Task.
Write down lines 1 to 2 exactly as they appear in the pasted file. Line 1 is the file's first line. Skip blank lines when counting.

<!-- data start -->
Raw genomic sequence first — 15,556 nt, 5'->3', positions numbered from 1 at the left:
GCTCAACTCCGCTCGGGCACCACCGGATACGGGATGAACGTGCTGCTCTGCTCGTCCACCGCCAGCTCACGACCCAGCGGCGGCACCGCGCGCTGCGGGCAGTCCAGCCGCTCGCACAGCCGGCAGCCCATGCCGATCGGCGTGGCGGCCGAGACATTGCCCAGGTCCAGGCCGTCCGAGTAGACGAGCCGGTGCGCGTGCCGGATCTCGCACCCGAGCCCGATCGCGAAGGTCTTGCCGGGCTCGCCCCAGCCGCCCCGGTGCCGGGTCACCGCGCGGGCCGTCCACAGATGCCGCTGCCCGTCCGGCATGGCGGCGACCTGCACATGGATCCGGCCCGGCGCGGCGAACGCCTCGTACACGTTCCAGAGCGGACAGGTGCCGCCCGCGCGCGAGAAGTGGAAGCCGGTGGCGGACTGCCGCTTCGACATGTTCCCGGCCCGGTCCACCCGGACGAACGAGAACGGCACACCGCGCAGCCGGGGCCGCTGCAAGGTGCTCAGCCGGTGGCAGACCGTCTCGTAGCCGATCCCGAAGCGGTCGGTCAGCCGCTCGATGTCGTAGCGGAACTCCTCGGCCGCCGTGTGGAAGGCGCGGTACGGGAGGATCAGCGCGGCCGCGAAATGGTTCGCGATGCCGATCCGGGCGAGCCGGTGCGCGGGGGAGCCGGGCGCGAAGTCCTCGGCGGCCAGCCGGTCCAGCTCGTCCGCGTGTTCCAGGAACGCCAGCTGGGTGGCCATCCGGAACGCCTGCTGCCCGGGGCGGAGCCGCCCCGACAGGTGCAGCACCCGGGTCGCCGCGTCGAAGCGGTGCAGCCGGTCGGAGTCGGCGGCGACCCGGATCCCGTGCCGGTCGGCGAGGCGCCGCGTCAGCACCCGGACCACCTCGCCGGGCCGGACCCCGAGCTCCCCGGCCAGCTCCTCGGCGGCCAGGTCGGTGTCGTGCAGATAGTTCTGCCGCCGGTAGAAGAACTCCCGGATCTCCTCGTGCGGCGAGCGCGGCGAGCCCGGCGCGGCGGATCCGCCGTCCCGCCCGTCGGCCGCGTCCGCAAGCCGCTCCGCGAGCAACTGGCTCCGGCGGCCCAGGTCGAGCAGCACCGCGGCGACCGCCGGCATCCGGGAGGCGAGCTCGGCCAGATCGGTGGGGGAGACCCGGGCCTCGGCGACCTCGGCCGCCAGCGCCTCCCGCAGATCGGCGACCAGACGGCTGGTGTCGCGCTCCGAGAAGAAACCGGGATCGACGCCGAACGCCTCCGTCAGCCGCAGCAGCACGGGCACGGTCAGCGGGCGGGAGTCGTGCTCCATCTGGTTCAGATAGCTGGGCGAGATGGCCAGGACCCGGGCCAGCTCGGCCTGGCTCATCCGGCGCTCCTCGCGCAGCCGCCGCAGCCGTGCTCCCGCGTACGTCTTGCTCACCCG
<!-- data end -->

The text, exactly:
Raw genomic sequence first — 15,556 nt, 5'->3', positions numbered from 1 at the left:
GCTCAACTCCGCTCGGGCACCACCGGATACGGGATGAACGTGCTGCTCTGCTCGTCCACCGCCAGCTCACGACCCAGCGGCGGCACCGCGCGCTGCGGGCAGTCCAGCCGCTCGCACAGCCGGCAGCCCATGCCGATCGGCGTGGCGGCCGAGACATTGCCCAGGTCCAGGCCGTCCGAGTAGACGAGCCGGTGCGCGTGCCGGATCTCGCACCCGAGCCCGATCGCGAAGGTCTTGCCGGGCTCGCCCCAGCCGCCCCGGTGCCGGGTCACCGCGCGGGCCGTCCACAGATGCCGCTGCCCGTCCGGCATGGCGGCGACCTGCACATGGATCCGGCCCGGCGCGGCGAACGCCTCGTACACGTTCCAGAGCGGACAGGTGCCGCCCGCGCGCGAGAAGTGGAAGCCGGTGGCGGACTGCCGCTTCGACATGTTCCCGGCCCGGTCCACCCGGACGAACGAGAACGGCACACCGCGCAGCCGGGGCCGCTGCAAGGTGCTCAGCCGGTGGCAGACCGTCTCGTAGCCGATCCCGAAGCGGTCGGTCAGCCGCTCGATGTCGTAGCGGAACTCCTCGGCCGCCGTGTGGAAGGCGCGGTACGGGAGGATCAGCGCGGCCGCGAAATGGTTCGCGATGCCGATCCGGGCGAGCCGGTGCGCGGGGGAGCCGGGCGCGAAGTCCTCGGCGGCCAGCCGGTCCAGCTCGTCCGCGTGTTCCAGGAACGCCAGCTGGGTGGCCATCCGGAACGCCTGCTGCCCGGGGCGGAGCCGCCCCGACAGGTGCAGCACCCGGGTCGCCGCGTCGAAGCGGTGCAGCCGGTCGGAGTCGGCGGCGACCCGGATCCCGTGCCGGTCGGCGAGGCGCCGCGTCAGCACCCGGACCACCTCGCCGGGCCGGACCCCGAGCTCCCCGGCCAGCTCCTCGGCGGCCAGGTCGGTGTCGTGCAGATAGTTCTGCCGCCGGTAGAAGAACTCCCGGATCTCCTCGTGCGGCGAGCGCGGCGAGCCCGGCGCGGCGGATCCGCCGTCCCGCCCGTCGGCCGCGTCCGCAAGCCGCTCCGCGAGCAACTGGCTCCGGCGGCCCAGGTCGAGCAGCACCGCGGCGACCGCCGGCATCCGGGAGGCGAGCTCGGCCAGATCGGTGGGGGAGACCCGGGCCTCGGCGACCTCGGCCGCCAGCGCCTCCCGCAGATCGGCGACCAGACGGCTGGTGTCGCGCTCCGAGAAGAAACCGGGATCGACGCCGAACGCCTCCGTCAGCCGCAGCAGCACGGGCACGGTCAGCGGGCGGGAGTCGTGCTCCATCTGGTTCAGATAGCTGGGCGAGATGGCCAGGACCCGGGCCAGCTCGGCCTGGCTCATCCGGCGCTCCTCGCGCAGCCGCCGCAGCCGTGCTCCCGCGTACGTCTTGCTCACCCG